Kevin Durant says it ad nauseum. He says it so much that you want to roll your eyes every time the words tumble out.
“I’m just trying to get better every single day.”
It sounds like lip service, like something he’s just saying because it sounds good and makes sense. He’s not the only guy that uses some variation of that phrase often either.
But Durant is one of the few that actively lives it. He talks the talk, and walks the walk. The proof is in the production — from a wiry rookie volume shooter, to a pure scorer, to the superhuman efficient basketball terminator he is now. Year by year by year by year — he just gets better.
(Relevant note: He’s still just 24 years old. This is the part where you crap your pants, other 29 teams.)
What I just wrote is nothing new to anyone, but the fantastic Kirk Goldsberry summarized it in a terrific piece for Grantland today:
Only one other person in NBA history has combined the volume and efficiency that we’re seeing from Durant this season: Larry Bird in his prime (at ages 29 and 30). Durant, unsurprisingly, is a huge fan of Bird’s. “I like his efficiency and how he played within the pace of the game,” Durant said. “How fierce he was. How he played with his teammates. His edge. How competitive he was.”
Sounds familiar. Except Durant is only 24. When Bird was 24 he averaged 21 points per game while shooting 48 percent from the field and just 27 percent from 3. Although the league was admittedly very different back then, it’s not as though we expect players to peak at age 24. If this isn’t it, what will Kevin Durant’s prime look like? I asked Zormelo what Durant could possibly improve on going forward. “Every single thing,” he said. I pressed and asked if he could make 50 percent of his 3-point field goals: “For sure. At 24 he’s already one of the smartest players in the league. People don’t understand how smart he is. He’s the most efficient player in the world with the ball in his hands. In terms of points per possession, he’s the most efficient player in the league over the last two years.”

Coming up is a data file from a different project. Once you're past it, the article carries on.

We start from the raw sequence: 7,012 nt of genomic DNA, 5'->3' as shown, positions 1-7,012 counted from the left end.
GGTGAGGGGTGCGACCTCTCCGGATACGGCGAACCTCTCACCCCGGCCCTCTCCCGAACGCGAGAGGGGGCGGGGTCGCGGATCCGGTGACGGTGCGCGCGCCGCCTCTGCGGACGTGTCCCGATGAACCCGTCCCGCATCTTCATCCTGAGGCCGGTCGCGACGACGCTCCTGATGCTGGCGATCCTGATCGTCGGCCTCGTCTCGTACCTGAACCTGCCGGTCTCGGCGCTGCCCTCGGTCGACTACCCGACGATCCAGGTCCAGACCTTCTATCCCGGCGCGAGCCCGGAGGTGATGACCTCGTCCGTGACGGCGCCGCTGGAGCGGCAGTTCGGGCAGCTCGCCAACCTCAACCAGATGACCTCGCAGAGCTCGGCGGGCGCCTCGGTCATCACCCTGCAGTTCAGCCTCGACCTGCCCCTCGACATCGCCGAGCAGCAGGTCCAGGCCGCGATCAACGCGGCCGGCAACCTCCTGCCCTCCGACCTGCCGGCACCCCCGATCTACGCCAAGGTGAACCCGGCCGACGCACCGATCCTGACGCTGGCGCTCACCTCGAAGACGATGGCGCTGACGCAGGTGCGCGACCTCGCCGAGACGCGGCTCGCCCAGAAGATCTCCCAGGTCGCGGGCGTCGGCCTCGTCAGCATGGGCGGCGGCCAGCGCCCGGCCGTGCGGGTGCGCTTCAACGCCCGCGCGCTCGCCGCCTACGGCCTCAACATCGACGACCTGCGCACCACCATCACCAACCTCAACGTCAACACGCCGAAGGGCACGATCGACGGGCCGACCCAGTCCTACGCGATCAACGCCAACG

Offensively, Kevin Durant has become a once-in-a-generation, pick-your-poison kind of foe. The real growth areas for him are on the defensive end of the court, passing the ball, and on the boards. His coaches will tell you that his defense is improving every month, and if his January numbers offer any clues, the passing and rebounding numbers are looking up, too. If it weren’t for LeBron James, Kevin Durant would clearly be the best player in the league. The way things are going, it may not be long before he becomes just that.
A lot has been made of Durant’s quest for 50-40-90, but it’s happening because of a steady, natural progression in his game. Goldsberry also added a few of his trademark graphics to the piece. Here’s one that’s just stunning:
What impresses me so much about Durant’s evolution is that he’s clearly focused very much on not settling. Which I’m sure has been a major challenge for him. When you consider his God-given physical gifts — 6-foot-11 with a pure touch from 30 feet — it would be extremely easy for him to just get by on pull-up jumpers over defenders. Because KD can shoot over pretty much anyone, at anytime, from pretty much anywhere.
But he’s clearly focused on getting to places on the floor where he can be most effective. Inside 15 feet he’s virtually automatic with a half chance of a look. This season from 10-15 feet, Durant is shooting 64.5 percent. His previous best from that distance before this year was 47.1 percent. He’s improved as a post-up player, which has come from relentless work on both his game, with film, and in the weight room. He doesn’t get bullied anyone. He’s still thin, but no pushover.
Some have asked me if we’re possibly finally getting a glimpse of Durant’s ceiling as a scorer. It doesn’t get much better than this — almost 30 a game on 18.3 shots a game with 50-40-90 percentages — but knowing KD, I think it will get better. Because he’s never satisfied with his own game. Never content. Never complacent. He’s going to continue to grow, evolve and develop.
This is year six for Durant. What will he look like when he actually hits his prime? Year eight? Year 10?
Boy, we have it good watching this guy.